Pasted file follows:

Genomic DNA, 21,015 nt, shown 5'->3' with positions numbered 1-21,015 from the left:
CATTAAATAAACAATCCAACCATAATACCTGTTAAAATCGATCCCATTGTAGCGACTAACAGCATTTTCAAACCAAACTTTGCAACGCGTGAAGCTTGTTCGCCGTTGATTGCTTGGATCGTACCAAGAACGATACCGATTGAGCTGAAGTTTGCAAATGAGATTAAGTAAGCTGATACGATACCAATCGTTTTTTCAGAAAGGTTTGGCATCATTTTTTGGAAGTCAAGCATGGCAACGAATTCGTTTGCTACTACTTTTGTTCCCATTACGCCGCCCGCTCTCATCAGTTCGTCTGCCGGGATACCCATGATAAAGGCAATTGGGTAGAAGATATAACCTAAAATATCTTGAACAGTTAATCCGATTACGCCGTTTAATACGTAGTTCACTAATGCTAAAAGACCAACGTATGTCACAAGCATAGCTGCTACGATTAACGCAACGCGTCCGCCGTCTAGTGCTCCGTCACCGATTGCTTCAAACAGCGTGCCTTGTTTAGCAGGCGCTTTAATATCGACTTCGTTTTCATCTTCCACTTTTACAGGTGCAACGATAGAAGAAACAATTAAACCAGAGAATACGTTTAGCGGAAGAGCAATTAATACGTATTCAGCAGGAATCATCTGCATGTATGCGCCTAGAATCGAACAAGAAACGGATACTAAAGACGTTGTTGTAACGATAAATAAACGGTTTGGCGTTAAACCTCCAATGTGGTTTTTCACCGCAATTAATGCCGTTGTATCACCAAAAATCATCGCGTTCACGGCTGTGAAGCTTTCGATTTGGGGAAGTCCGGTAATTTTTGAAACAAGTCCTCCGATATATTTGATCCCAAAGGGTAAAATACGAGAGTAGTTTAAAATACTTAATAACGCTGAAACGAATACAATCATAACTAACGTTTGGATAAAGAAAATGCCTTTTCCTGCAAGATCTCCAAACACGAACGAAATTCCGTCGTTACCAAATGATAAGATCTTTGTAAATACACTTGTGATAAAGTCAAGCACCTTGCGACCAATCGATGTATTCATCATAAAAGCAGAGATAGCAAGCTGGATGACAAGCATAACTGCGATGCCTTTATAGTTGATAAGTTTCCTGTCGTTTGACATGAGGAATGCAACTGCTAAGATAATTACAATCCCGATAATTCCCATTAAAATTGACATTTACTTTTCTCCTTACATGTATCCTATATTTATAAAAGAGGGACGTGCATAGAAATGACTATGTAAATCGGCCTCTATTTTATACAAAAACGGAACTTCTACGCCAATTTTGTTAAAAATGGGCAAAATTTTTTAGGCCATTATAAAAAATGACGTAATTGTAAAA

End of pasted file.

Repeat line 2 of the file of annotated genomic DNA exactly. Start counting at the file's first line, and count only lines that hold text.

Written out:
CATTAAATAAACAATCCAACCATAATACCTGTTAAAATCGATCCCATTGTAGCGACTAACAGCATTTTCAAACCAAACTTTGCAACGCGTGAAGCTTGTTCGCCGTTGATTGCTTGGATCGTACCAAGAACGATACCGATTGAGCTGAAGTTTGCAAATGAGATTAAGTAAGCTGATACGATACCAATCGTTTTTTCAGAAAGGTTTGGCATCATTTTTTGGAAGTCAAGCATGGCAACGAATTCGTTTGCTACTACTTTTGTTCCCATTACGCCGCCCGCTCTCATCAGTTCGTCTGCCGGGATACCCATGATAAAGGCAATTGGGTAGAAGATATAACCTAAAATATCTTGAACAGTTAATCCGATTACGCCGTTTAATACGTAGTTCACTAATGCTAAAAGACCAACGTATGTCACAAGCATAGCTGCTACGATTAACGCAACGCGTCCGCCGTCTAGTGCTCCGTCACCGATTGCTTCAAACAGCGTGCCTTGTTTAGCAGGCGCTTTAATATCGACTTCGTTTTCATCTTCCACTTTTACAGGTGCAACGATAGAAGAAACAATTAAACCAGAGAATACGTTTAGCGGAAGAGCAATTAATACGTATTCAGCAGGAATCATCTGCATGTATGCGCCTAGAATCGAACAAGAAACGGATACTAAAGACGTTGTTGTAACGATAAATAAACGGTTTGGCGTTAAACCTCCAATGTGGTTTTTCACCGCAATTAATGCCGTTGTATCACCAAAAATCATCGCGTTCACGGCTGTGAAGCTTTCGATTTGGGGAAGTCCGGTAATTTTTGAAACAAGTCCTCCGATATATTTGATCCCAAAGGGTAAAATACGAGAGTAGTTTAAAATACTTAATAACGCTGAAACGAATACAATCATAACTAACGTTTGGATAAAGAAAATGCCTTTTCCTGCAAGATCTCCAAACACGAACGAAATTCCGTCGTTACCAAATGATAAGATCTTTGTAAATACACTTGTGATAAAGTCAAGCACCTTGCGACCAATCGATGTATTCATCATAAAAGCAGAGATAGCAAGCTGGATGACAAGCATAACTGCGATGCCTTTATAGTTGATAAGTTTCCTGTCGTTTGACATGAGGAATGCAACTGCTAAGATAATTACAATCCCGATAATTCCCATTAAAATTGACATTTACTTTTCTCCTTACATGTATCCTATATTTATAAAAGAGGGACGTGCATAGAAATGACTATGTAAATCGGCCTCTATTTTATACAAAAACGGAACTTCTACGCCAATTTTGTTAAAAATGGGCAAAATTTTTTAGGCCATTATAAAAAATGACGTAATTGTAAAA